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Analysis of CFD Methods in High Lift Configurations Aaron C. Pigott Embry-Riddle Aeronautical University.

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Presentation on theme: "Analysis of CFD Methods in High Lift Configurations Aaron C. Pigott Embry-Riddle Aeronautical University."— Presentation transcript:

1 Analysis of CFD Methods in High Lift Configurations Aaron C. Pigott Embry-Riddle Aeronautical University

2 Introduction and Overview Introduction AIAA HighLift Workshop under Dr. Earl Duque and Dr. Shigeo Hayashibara Goal: CFD Validation in a High Lift Configuration by comparing CFD to Wind Tunnel data Specifically: Validation using velocity profile comparisons Overview The Model Experimental Setup CFD Setup Data Points of Interest Summary 2

3 The Model KH3Y geometry, DLR-F11 model Designed to represent wide-body commercial aircraft landing Designed for the European High Lift Project 3 Slat Wing Fuselage Flap Slat Wing Fuselage Flap Flap Tracks Slat Tracks Slat Wing Fuselage Flap Flap Tracks Slat Tracks Pressure Tube Bundles Flap Slat Track Flap Track Slat Track Flap Track Slat Pressure Tube Bundle Slat Flap Configuration 2 Configuration 4 Configuration 5 From AIAA 2012-2924

4 Experimental Data PIV Planes From AIAA 2012-2924 4

5 Experimental Data 5 Plane 1 Plane 2 Plane 3 From AIAA 2012-2924

6 CFD Data: Preprocessor Inputs 6

7 CFD Data: Testing Extract u-velocity profile from 11 locations on wing at 7, 18.5, and 21 degrees AOA CFD: Extraction lines at same locations as experimental 7 From AIAA 2012-2924

8 The Data Non-dimensionalized velocity in x-direction Z: Direction normal to the chord 8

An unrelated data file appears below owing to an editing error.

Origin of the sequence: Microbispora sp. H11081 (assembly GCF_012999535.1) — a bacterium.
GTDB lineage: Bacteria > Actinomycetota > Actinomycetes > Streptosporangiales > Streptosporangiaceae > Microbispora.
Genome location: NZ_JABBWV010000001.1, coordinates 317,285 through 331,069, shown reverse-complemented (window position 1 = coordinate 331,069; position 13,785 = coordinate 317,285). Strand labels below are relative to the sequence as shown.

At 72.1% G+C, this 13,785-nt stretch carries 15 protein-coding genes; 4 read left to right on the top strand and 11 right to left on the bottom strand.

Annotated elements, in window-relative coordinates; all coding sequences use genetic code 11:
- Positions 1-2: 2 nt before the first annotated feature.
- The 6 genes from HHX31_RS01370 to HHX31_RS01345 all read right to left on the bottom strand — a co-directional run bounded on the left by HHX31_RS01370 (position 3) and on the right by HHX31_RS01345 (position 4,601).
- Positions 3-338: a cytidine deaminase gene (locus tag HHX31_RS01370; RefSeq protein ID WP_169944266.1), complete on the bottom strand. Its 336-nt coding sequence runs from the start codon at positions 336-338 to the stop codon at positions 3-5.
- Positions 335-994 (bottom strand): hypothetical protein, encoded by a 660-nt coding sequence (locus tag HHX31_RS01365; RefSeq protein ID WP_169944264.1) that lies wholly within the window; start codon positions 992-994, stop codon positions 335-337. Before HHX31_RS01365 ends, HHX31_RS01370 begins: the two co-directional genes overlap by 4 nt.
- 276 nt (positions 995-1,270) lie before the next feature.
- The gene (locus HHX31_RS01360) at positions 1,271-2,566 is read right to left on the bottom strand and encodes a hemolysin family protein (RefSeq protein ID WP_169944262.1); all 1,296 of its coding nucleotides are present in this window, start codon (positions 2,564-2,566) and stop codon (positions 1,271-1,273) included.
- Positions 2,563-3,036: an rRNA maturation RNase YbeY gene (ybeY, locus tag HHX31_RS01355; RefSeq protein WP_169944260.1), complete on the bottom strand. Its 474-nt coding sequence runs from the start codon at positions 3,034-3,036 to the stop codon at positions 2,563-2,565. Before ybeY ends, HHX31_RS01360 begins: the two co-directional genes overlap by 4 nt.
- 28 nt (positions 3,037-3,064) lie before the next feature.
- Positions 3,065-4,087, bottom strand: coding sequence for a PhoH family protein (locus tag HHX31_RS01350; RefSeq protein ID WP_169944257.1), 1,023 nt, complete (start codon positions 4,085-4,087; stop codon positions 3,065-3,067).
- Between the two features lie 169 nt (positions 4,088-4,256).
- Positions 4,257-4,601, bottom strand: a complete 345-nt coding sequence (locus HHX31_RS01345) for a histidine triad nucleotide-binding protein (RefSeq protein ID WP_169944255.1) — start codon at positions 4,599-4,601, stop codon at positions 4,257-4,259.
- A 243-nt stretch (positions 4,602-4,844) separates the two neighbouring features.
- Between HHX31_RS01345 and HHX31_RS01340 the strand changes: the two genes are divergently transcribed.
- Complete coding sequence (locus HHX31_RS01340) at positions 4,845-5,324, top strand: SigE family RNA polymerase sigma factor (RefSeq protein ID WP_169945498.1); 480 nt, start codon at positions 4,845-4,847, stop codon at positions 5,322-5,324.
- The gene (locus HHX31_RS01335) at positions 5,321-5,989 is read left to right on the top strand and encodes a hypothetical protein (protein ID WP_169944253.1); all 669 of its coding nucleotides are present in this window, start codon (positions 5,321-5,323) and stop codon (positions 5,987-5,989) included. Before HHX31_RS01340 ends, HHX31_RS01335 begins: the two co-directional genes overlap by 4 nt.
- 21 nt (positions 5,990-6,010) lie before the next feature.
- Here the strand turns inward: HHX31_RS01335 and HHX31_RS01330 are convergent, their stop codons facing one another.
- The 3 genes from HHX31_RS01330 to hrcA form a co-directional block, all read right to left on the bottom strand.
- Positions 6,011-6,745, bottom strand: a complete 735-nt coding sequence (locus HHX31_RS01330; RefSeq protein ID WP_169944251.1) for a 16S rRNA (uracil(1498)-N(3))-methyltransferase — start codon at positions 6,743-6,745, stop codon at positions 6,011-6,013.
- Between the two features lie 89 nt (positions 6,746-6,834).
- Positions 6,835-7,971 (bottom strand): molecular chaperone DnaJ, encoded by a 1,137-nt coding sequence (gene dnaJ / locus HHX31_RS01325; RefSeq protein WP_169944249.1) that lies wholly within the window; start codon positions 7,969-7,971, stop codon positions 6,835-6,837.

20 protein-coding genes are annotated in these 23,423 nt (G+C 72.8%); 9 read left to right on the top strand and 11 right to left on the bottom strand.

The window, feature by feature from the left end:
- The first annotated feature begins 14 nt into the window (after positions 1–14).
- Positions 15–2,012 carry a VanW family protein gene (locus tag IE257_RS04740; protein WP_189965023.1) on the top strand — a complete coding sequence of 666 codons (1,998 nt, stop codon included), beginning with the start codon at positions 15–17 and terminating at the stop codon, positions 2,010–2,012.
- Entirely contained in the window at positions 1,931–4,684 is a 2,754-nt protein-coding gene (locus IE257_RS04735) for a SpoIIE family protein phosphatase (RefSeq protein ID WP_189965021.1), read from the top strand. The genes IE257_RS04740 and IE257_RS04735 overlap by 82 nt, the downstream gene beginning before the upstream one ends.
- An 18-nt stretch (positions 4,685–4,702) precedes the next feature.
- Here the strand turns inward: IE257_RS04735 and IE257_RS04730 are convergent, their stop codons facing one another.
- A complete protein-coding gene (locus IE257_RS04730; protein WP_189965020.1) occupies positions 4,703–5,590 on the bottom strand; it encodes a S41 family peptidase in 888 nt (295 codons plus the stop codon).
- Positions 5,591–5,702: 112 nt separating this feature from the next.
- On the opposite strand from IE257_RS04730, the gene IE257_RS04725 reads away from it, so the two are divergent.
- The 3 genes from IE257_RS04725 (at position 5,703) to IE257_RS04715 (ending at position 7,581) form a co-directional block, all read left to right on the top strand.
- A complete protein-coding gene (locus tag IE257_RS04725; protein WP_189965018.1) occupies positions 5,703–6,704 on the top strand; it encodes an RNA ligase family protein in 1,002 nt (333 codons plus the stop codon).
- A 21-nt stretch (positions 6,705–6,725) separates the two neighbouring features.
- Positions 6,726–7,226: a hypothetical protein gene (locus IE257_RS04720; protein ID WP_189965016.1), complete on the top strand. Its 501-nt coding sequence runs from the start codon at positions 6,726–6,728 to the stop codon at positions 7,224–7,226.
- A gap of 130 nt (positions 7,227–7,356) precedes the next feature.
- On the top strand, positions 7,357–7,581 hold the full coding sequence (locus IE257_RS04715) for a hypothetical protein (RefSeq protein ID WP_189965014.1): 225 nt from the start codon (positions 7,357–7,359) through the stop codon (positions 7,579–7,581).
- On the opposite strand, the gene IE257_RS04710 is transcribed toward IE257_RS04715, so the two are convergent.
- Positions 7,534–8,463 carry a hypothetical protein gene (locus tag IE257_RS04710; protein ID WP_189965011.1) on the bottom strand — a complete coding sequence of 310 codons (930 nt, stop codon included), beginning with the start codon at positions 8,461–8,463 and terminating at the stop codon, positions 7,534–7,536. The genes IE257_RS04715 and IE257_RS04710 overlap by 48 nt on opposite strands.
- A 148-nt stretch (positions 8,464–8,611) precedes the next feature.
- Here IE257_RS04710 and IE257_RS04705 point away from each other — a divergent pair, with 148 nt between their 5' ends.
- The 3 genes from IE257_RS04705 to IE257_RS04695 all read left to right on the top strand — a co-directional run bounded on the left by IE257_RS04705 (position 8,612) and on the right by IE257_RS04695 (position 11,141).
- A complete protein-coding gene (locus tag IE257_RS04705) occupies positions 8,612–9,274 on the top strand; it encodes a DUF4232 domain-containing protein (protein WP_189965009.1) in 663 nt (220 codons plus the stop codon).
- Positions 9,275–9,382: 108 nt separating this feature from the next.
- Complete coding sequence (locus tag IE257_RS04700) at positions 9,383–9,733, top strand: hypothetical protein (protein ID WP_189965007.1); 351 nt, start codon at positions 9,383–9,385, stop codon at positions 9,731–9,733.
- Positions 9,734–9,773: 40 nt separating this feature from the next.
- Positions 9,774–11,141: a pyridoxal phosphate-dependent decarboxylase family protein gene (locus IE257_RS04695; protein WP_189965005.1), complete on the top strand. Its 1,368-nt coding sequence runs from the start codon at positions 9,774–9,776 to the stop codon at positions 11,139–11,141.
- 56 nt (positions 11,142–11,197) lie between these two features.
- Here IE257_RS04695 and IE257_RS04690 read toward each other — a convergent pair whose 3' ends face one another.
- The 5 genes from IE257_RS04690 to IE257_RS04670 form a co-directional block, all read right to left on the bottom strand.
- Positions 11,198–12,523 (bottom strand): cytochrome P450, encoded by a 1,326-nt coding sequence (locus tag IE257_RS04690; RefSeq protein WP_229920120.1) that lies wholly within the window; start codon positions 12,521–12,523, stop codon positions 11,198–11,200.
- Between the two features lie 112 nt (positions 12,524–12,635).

9 Velocity Profile Data: AOA 7 9

10 Velocity Profile Data: AOA 18.5 10

11 Velocity Profile Data: AOA 21 11

12 Points of Interest Small divots appear in experimental data velocity profiles As angle of attack increases, correlation between CFD and PIV data decreases A few locations show very little correlation between CFD and Experimental velocity data (Plane 2 Window B) CFD does not detect reverse flow shown in Plane 2 window D 12

13 Experimental Data Divots Model wing made out of polished steel Thin, black adhesive foil had to be added to reduce reflection off model surface Hypothesis: Imperfections in foil may have caused divots seen in experimental velocity profile Divots 13 From AIAA 2012-2924

14 Increasing AOA, Decreasing Correlation 14

15 AOA 21 Plane 1 Window B Experimental FieldView 15

16 AOA 21 Plane 2 Window B Experimental (PIV) CFD (FieldView) 16 Large Slat Wake Small Slat Wake

17 Reverse Flow: Plane 2 Window D There is reverse flow shown in the experimental data in Plane 2 Window D CFD did not show reverse flow on this plane (PIV Plot) 17

18 Plane 2 (y = 979.596 mm) 18

19 Plane 2 (y = 979.596 mm) 19

20 Plane y = 1090 (mm) 20

21 Plane y = 1090 (mm) 21

22 Plane y = 1090 (mm) Slat Track and Pressure Tube Bundle 22

23 Reverse Flow Shift Outboard CFD shows airflow separation 100mm further outboard than the PIV data The shift is likely due to model pressure tube representation DLR-F11 Pressure Tubes CFD Model Pressure Tubes 23

24 Summary At low AOA, CFD data does an excellent job describing existing flow phenomena As AOA increases, CFD and Experimental velocity profiles correlate less CFD shows flow separation further outboard than the PIV data 24

25 Acknowledgements CFD images were created using FieldView as provided by Intelligent Light through its University Partners Program Simulations were performed by Dr. Earl P.N. Duque, Manager of Applied Research, Intelligent Light Dr. Shigeo Hayashibara, ERAU CFD Research Group 25

26 26

27 Questions? 27

28 Appendix 28

29 The Model: Dimensions Half-Aircraft Dimensions half span, s1.4 m wing reference area, A/20.41913 m² 0.34709 m aspect ratio, Λ9.353 taper ratio, λ0.3 30° 3.077 m High Lift System Slat Deflection (Full Span)26.5° Flap Deflection (Full Span)32.0° 29

30 AOA 7 Data w/ All Configs 30

31 AOA 18.5 Data w/ All Configs 31

32 AOA 21 Data w/ All Configs 32

33 Why do we care about Velocity Profiles? Velocity profiles paint a picture of airflow at different locations on the surface of the wing. They point out flow phenomena such as separation. 33

34 Why was S-A turbulence model used? Designed specifically for aerospace applications Shown to give good results for boundary layers subjected to adverse pressure gradients Solves a modeled transport equation for kinematic eddy viscosity 34

35 At what AOA does model stall? From: AIAA 2012-2924 35

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